Just Around the Corner

“Just Around the Corner,” Friend, Sept. 1991, 44

Just Around the Corner

If any of you lack wisdom, let him ask of God … But let him ask in faith, nothing wavering. (James 1:5–6.)

Boy, am I glad I didn’t know what was coming! I might have decided to pull the covers up over my head and hide out for a while.

But there I was, Mike Tucker, standing unknowing in front of my bedroom mirror, adjusting my collar and giving my hair another quick once-over.

Suddenly there was a loud pounding on the door, and in barged my sister, Jill.

“Come on, curly locks,” she teased. “Your ride is here. Stop messing with your precious hair and get a move on.”

“You’re just jealous,” I said with admirable restraint.

Grabbing my jacket and the bag of munchies, I checked out with my parents, then hustled down to Brother Moore’s car.

Brother Moore is this real neat guy who moved into our ward a few months ago. He has a great grin, a wacky sense of humor, and a ton of patience, so naturally they made him our Primary teacher. It was his idea to drag the whole class over to the Conlins’ house for a little party that late-August night.

Matt Conlin is this gutsy classmate who’s been struggling with cancer and chemotherapy. Over the past year, he’d gotten thinner, weaker, and balder; but he always has a smile or a funny story whenever you see him.

We were there that night to celebrate the fact that he was in remission and could finally go back to school. He was a bit self-conscious about it, so we laughed it up and teased him about all the girls he was going to impress with his newfangled hairstyle.

“Yeah, it’s different all right,” he answered with a lopsided grin. “But if it’s so wonderful, how come you guys haven’t joined me?”

We were still laughing about it when we got back into the car to leave.

“You know, boys,” Brother Moore said, settling onto the front seat, “Matt’s putting on a brave front, but he’s really going to need our support, especially the first day he goes back to school.” He drummed his fingers on the steering wheel a few seconds. “Let’s do something really special for Matt,” he said with enthusiasm. “Come on—anybody have any great ideas?”

We all looked at each other and shrugged our shoulders. You had to be careful when Brother Moore got excited about something!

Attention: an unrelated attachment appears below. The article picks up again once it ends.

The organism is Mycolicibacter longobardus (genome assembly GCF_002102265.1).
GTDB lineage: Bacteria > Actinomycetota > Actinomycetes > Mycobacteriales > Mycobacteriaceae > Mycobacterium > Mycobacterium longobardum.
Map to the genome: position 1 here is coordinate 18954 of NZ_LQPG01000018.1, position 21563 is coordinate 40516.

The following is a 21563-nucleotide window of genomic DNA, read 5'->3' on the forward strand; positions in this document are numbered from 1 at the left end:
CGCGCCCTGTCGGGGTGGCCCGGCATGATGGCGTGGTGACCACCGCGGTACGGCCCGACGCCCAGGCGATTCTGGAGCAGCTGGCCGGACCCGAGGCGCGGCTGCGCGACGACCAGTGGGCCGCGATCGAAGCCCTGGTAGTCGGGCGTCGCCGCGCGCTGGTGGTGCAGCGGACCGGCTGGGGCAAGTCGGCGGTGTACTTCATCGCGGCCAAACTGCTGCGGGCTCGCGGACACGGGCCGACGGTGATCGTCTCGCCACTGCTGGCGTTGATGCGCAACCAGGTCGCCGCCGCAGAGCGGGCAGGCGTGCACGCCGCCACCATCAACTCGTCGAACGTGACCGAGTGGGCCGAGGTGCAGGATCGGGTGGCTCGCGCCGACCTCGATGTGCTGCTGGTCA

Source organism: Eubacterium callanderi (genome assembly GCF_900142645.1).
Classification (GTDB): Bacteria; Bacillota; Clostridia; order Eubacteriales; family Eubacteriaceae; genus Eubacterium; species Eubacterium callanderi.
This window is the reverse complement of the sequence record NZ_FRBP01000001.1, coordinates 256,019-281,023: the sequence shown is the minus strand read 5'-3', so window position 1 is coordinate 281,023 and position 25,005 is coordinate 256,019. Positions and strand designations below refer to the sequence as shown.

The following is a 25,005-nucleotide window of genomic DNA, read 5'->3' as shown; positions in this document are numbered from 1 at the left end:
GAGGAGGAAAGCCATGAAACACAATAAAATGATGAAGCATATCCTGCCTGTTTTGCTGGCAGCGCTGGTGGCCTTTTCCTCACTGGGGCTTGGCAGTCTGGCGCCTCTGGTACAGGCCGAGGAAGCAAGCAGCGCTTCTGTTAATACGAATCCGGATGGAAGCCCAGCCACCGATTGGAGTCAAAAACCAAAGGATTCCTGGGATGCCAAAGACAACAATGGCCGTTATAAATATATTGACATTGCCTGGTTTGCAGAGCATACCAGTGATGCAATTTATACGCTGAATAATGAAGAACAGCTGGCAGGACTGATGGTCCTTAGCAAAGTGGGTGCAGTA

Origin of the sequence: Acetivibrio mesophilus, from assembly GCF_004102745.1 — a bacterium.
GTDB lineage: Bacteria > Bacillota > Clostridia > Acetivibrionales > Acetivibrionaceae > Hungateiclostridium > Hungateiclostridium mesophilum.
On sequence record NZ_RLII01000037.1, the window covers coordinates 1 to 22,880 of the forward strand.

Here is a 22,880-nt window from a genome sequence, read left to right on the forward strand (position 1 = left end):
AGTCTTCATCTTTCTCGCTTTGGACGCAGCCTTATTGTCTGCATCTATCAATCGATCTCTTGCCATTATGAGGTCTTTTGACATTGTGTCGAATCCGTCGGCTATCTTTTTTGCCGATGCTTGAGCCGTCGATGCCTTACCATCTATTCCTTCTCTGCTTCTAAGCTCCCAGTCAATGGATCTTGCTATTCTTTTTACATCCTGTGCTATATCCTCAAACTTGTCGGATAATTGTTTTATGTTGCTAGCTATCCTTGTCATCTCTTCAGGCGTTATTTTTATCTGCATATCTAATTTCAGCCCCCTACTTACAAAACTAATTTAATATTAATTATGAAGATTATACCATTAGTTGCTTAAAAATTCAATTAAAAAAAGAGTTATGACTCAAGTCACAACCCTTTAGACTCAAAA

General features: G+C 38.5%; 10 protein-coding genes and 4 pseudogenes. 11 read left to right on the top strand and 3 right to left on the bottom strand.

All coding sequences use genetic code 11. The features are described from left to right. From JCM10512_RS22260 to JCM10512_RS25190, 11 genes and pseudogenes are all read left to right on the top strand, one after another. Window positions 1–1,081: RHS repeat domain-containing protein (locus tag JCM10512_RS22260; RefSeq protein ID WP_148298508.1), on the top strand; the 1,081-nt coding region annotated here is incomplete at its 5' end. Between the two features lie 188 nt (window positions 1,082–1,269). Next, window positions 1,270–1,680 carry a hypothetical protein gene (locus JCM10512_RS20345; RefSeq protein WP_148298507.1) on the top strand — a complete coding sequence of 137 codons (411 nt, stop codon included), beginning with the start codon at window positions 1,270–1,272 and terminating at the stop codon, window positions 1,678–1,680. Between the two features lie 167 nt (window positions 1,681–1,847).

“No ideas now, huh? Well, you know what I always say—when in doubt, pray about it.”

So right then and there we said a prayer to help us all think of something special we could do for Matt to make his first day back at school easier.

“Now, boys,” Brother Moore added as he eased out into traffic, “when you pray for something, you have to be willing to listen for an answer. I want each of you to go home and listen for your own answer, OK?”

He made it sound so easy that I actually expected to wake up the next morning and find that the answer had been deposited in my brain overnight.

Unfortunately the next morning nothing was there that hadn’t been there before. By the next night I was pacing nervously back and forth in front of my bed, going over all the conversations I’d ever had with Matt, looking for a clue. The trouble was that I couldn’t remember him ever asking anybody for anything. I thought back to our party and his joking about the things that were really worrying him.

Immediately a totally outrageous and not very welcome idea popped into my head. No, no, I argued with myself, Matt was only joking. He’d never expect anyone to … I’ll sleep on it, I reasoned. By morning the “real” answer will come to me.

But three more days went by, and I decided that enough was enough! I didn’t like the answer I’d gotten, but it was the only one I’d gotten and it kept sneaking back into my head. So on the afternoon before school started, I mustered up as much courage as I could and went around the corner to visit a barbershop.

What happened when our Primary class went to pick up Matt for school the next day was extra special. Eddy Kowalski, the kid who got a C- in English last year, wrote one of the best poems I’ve ever read in my life. And Todd Stott and Larry King got permission from the principal to carry Matt’s books and lunch tray because he was still kind of weak. Every one of us had something special to share with Matt that day, and it was really super!

Yep, life is full of surprises. I wouldn’t have wanted to know that I’d end up bald on the first day of school. But it’s sure nice to know that the answers are there, right where you need them, just around the corner.

Illustrated by Mick Reasor